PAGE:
He was educated at Eton College and Christ Church, Oxford and was created a baronet on 19 April 1859, of Leigh Court, Somerset.

He was Tory Member of Parliament (MP) for Chippenham from 1818 to 1820, for New Romney from 1830 to 1832, and sat for East Somerset from 1834 to 1865 as a Conservative. He voluntarily retired his seat in 1865 and it was subsequently held from 1878 by Sir William’s son, Sir Philip Miles.

Sir William was a staunch Conservative, opposed to the Reform Act and was a protectionist who favoured the Corn Law and supported the Duke of Richmond’s Central Agricultural Protection Society (known as the “Anti-League”).

He supported amendments to the Poor Law to ensure that the responsibility for a bastard was not left solely upon the mother, as originally proposed, but would “place some portion of the responsibility on the head of the father”.

Miles supported Enclosure, maintaining that “Allotments of land under enclosures were much more beneficial to the poor than a common right of pasture. Not one inhabitent in ten of a parish made use of a common for purposes of pasturage; but when Allotments were made, every inhabitent participated in the benefit.”

He was deeply religious, at one stage putting forward an amendment in Parliament to prevent trains running on the then newly proposed Great Western Railway on Sundays.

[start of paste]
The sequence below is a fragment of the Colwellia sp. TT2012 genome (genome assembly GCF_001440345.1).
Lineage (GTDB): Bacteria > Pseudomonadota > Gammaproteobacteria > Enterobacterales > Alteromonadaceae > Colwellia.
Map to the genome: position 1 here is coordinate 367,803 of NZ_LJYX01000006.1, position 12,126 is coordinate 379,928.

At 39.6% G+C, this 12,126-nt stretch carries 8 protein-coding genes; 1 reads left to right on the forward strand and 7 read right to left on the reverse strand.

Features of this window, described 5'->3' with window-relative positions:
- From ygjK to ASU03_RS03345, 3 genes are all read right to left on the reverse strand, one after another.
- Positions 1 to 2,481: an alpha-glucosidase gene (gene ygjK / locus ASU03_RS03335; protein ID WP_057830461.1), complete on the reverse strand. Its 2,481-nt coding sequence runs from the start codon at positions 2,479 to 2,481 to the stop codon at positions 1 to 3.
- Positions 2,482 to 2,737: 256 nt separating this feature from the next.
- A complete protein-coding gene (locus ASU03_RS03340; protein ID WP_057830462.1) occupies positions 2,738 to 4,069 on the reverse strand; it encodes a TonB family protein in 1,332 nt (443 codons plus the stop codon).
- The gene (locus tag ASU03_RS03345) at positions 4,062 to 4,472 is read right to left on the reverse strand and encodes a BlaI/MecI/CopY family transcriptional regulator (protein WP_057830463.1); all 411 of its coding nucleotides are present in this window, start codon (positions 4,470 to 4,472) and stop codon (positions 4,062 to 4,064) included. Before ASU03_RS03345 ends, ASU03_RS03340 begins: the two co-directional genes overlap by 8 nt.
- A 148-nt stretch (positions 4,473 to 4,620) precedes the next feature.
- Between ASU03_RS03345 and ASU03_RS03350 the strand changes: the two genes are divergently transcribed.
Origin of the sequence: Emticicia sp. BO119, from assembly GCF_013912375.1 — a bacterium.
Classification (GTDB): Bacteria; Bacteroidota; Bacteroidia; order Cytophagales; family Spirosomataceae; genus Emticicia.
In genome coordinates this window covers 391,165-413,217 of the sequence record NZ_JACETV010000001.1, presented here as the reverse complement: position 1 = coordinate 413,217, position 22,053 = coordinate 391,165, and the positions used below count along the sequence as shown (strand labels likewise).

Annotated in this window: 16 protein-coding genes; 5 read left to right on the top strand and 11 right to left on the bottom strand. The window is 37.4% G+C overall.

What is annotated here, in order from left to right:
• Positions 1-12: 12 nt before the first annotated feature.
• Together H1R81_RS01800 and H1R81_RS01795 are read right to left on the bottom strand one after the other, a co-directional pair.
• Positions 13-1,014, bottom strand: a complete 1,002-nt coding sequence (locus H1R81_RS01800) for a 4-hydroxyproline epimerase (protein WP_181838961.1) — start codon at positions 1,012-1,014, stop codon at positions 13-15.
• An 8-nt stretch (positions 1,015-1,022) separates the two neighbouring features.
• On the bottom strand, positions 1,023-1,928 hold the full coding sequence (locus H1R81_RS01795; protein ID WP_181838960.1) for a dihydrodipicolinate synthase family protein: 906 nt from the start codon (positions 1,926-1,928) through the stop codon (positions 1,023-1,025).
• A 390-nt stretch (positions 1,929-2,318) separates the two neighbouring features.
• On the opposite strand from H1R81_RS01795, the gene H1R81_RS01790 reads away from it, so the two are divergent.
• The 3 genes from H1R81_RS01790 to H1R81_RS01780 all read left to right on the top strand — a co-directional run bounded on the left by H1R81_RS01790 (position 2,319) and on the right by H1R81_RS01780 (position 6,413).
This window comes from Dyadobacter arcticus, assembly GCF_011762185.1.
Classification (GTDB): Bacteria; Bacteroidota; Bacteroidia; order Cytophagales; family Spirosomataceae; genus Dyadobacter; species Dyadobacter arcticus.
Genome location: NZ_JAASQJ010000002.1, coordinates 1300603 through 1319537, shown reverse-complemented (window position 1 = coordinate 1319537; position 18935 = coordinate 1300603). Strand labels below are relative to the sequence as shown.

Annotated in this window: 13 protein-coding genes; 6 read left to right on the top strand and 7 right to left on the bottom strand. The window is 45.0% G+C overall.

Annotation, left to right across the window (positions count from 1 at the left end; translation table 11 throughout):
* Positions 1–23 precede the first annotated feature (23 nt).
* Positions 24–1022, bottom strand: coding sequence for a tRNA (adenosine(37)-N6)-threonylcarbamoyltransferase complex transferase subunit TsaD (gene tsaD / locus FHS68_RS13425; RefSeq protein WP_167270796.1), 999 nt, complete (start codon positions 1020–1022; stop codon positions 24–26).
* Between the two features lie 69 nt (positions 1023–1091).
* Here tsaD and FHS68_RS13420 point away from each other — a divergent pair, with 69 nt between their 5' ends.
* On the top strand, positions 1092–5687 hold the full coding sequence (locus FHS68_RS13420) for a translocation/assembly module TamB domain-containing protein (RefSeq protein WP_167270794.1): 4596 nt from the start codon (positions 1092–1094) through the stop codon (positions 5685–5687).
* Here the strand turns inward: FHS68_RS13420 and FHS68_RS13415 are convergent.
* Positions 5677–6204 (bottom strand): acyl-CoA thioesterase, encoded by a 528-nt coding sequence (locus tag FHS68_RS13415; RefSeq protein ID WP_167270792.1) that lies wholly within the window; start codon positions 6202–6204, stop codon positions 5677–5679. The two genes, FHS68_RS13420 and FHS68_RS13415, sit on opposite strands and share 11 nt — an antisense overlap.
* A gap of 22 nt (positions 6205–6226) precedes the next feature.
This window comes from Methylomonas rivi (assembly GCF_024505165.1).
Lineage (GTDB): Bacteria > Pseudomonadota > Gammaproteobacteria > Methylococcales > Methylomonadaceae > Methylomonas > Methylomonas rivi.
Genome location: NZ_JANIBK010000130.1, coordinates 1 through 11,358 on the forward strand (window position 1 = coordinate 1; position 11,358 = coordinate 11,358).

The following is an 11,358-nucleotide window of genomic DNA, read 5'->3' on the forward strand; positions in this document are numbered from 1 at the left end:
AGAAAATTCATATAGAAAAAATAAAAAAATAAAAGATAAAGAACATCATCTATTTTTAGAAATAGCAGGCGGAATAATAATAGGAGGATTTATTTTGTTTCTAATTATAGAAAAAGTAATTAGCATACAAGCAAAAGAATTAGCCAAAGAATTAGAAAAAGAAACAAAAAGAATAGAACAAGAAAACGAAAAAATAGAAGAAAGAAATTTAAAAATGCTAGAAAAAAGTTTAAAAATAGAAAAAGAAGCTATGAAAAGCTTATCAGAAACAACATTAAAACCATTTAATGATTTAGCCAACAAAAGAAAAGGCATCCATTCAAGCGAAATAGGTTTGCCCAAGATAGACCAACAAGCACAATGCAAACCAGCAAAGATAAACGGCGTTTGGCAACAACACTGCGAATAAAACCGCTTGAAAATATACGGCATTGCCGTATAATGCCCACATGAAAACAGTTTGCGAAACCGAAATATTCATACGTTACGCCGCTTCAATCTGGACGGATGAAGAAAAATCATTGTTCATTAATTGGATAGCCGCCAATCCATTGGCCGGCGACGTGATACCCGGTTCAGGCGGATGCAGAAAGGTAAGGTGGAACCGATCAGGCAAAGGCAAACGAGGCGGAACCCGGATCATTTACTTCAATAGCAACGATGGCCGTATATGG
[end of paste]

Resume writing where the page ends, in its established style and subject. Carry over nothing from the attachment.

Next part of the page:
Sir William was chairman of Somerset Quarter Sessions for 35 years, partner in the family’s bank, Miles & Co (which later became part of NatWest) from 1845 to his death in 1878 and commanded the North Somerset Yeomanry Cavalry as its Colonel.

When the parish church at Abbots Leigh burned down in 1847, he paid for its rebuilding from his own pocket.

This afternoon while the bells were chiming for divine service, a fire broke out in the rafters of the roof on the north side of the Church, it was ascertained the next day that the fire was caused by a crack in the chimney of the Store which was most negligently & stupidly built of only one brick thick and placed in immediate contact with the wall plate upon which the feet of the rafters rested. The fire, not withstanding the most active exertions of all the male inhabitants headed by William Miles Esq., whose exertions were almost incredible; the aid of the powerful engine from Leigh Court and after an interval of an hour and a half the assistance of three engines from Bristol, consumed the whole of the roof of the nave and south Aisle, the gallery, pulpit, reading desk and nearly all the pews leaving the tower and chancel uninjured.

Sir William was Vice-President of the Society for Improving the Condition of the Labouring Classes which sought to improve housing for working families. It eventually became part of the Peabody Trust.

A prominent agriculturalist and one of the founding fathers of the Royal Agricultural Society, he was chairman of the local committee who “contributed to the excellence of the arrangements” for the Bristol Country Meeting. He took a practical interest in experiments on his farms.

He regularly hosted the Society and served on its Management Committee as well as being Chairman of the Local Committee at Bristol in 1842 when he judged the trials at Pusey. He lent his own steam engines at Leigh Court for experiments following an anti-modernisation protest in 1847.

He was the Royal Agricultural Society’s Steward of Implements from 1841–1847 and during his Stewardship, the Exhibition of Implements grew from “a couple of sheds to an extend which even then gave promise of the vast proportions which the Shows have attained in recent years”.